In my early years, I kept this pretty well to myself, reading the literature on a subject, observing what other coworkers did with their children and then deciding what fit for me, and then doing what felt right for me and my children. Sometimes this caused me a problem with my supervisors, such as when I would allow my children to use materials and toys for other uses. My wonderful friend and the assistant director where I worked for 16 years, had a strong Montessori background and would often set out learning activities with very specific expectations, and would then be appalled to find I let the children use the tiny counting cubes in their block play.We would discuss this and I would explain my view that the children learned in their own way, and they were finding creative ways to use the material, which I was comfortable with, that I made sure nothing was lost, and also that we also used them for counting. Who was right? Neither of us, I think.And we always resolved the "conflict" of expectations peacefully.

We are still friends after all these years, and although Mamta (name changed), is retired we keep in contact. Furthermore I credit Mamta with much of my learning on the job, as she was an incredible teacher of young children, who knew how to draw the interest of her children just by sitting on the floor and being with them (she still did this in her late 60's).Having learned to be a teacher of young children in India, she had wonderful ideas about reusing materials, knew countless wonderful stories and songs which had been unknown by most of us trained in Canada; and knew how to be a good steward of materials, doing arts and crafts that cost little in money, because we recycled and reused most of the time.One quality which really shines in Mamta is her openness, and ability to be flexible to change, and to admit differing ways at looking at something .She is usually the first to admit there is no one right way of doing something.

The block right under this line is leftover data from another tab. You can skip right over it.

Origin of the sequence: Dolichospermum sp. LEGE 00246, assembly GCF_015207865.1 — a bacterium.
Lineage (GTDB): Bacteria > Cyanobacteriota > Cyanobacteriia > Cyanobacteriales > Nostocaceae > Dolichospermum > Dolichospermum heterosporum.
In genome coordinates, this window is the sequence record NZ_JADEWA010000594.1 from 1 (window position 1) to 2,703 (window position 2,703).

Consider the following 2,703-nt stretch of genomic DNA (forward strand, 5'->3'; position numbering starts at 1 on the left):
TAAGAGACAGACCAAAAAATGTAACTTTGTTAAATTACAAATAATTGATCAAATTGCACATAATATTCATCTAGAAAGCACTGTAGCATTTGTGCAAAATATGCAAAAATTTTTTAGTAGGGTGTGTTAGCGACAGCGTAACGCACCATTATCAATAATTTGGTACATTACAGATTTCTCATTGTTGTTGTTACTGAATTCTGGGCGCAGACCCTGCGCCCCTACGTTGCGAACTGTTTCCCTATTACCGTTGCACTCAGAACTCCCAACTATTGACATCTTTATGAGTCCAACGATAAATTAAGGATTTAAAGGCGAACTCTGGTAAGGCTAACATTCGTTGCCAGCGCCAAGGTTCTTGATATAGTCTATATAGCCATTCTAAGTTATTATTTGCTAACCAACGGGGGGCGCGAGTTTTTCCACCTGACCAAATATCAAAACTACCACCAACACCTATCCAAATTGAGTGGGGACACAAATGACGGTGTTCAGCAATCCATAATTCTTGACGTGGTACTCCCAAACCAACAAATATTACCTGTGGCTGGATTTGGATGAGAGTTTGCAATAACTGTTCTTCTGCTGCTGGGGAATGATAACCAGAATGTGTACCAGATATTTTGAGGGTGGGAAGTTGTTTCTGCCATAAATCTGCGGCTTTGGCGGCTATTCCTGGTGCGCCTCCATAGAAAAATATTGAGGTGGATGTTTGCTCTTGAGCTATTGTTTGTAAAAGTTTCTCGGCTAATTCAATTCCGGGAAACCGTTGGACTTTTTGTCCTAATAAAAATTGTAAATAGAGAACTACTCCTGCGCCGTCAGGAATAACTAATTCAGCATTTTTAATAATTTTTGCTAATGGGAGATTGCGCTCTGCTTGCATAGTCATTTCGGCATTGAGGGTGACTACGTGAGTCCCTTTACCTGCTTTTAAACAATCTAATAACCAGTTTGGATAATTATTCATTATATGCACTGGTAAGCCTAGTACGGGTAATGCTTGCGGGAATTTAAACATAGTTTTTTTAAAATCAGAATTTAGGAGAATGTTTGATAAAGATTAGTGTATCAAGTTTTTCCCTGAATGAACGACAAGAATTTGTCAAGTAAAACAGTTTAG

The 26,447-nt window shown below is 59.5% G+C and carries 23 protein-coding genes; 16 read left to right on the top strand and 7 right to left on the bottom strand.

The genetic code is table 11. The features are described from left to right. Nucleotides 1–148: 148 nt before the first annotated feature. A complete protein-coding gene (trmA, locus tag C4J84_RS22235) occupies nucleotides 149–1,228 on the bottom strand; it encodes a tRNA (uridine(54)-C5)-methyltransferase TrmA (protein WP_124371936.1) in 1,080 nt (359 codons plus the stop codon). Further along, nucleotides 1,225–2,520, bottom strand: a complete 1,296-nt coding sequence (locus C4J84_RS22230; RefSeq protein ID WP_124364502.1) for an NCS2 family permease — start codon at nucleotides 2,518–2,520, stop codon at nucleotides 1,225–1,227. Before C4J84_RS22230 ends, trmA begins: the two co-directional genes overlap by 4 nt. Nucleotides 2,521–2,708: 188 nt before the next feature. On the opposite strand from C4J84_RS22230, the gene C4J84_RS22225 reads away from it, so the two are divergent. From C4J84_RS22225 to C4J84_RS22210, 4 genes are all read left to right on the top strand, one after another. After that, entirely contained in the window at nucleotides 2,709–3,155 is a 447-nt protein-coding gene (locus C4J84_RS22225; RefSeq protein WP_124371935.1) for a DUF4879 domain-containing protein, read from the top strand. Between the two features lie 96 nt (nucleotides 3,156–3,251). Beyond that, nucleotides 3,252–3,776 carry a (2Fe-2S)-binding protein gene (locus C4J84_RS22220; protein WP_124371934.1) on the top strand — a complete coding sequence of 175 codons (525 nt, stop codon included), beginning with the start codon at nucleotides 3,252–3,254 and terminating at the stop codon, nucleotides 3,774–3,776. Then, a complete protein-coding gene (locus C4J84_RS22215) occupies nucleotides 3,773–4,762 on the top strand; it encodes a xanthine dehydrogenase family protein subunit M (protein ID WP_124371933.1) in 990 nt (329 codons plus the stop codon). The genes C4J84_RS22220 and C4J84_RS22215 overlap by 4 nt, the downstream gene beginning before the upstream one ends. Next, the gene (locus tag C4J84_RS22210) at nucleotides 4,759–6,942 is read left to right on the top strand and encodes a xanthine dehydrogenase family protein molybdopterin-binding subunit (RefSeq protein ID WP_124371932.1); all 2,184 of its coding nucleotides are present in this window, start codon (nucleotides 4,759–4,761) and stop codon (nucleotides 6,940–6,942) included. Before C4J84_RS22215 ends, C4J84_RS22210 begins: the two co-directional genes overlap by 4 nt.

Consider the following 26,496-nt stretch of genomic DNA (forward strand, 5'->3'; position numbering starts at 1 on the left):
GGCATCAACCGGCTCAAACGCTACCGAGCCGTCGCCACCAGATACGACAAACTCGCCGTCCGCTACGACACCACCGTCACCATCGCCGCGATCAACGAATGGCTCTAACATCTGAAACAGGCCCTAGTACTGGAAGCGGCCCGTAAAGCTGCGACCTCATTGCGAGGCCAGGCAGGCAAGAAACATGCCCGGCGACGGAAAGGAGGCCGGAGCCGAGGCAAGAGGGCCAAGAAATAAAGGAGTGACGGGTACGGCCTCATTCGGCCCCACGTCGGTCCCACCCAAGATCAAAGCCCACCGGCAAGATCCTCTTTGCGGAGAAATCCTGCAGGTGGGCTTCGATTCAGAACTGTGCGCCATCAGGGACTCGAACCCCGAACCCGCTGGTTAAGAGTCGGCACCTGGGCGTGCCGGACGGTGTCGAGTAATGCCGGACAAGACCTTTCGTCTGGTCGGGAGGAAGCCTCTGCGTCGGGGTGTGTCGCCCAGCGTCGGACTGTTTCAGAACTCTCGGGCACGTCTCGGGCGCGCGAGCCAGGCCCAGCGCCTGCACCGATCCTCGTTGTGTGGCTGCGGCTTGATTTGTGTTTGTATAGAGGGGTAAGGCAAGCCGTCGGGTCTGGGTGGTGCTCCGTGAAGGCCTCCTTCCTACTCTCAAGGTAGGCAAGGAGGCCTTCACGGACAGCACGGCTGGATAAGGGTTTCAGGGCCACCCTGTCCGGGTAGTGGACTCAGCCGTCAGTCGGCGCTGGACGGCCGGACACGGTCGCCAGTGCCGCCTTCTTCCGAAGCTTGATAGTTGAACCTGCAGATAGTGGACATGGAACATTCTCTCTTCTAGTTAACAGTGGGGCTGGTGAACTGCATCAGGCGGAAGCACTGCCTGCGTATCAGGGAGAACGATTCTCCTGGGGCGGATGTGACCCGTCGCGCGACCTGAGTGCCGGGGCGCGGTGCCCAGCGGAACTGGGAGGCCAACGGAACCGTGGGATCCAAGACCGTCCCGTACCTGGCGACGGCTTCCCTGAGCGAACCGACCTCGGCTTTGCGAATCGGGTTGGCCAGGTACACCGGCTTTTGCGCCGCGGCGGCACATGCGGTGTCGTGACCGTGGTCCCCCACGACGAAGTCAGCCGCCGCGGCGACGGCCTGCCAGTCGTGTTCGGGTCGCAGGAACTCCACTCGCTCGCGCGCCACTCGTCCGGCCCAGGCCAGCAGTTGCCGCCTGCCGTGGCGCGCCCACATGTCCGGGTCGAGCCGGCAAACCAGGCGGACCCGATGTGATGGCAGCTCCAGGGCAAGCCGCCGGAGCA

I'm so enjoying reading Teacher Tom's blog, as he reflects on the same issues, is there a right way to hold scissors, or pencils; is there one right way to teach young children - true enough there isn't.

Early childhood education is not about turning out children to be all the same, like cookie cutter people. Child care educators are not all cut of the same cloth and philosophies differ according to the culture, locale, and life experiences of the people involved.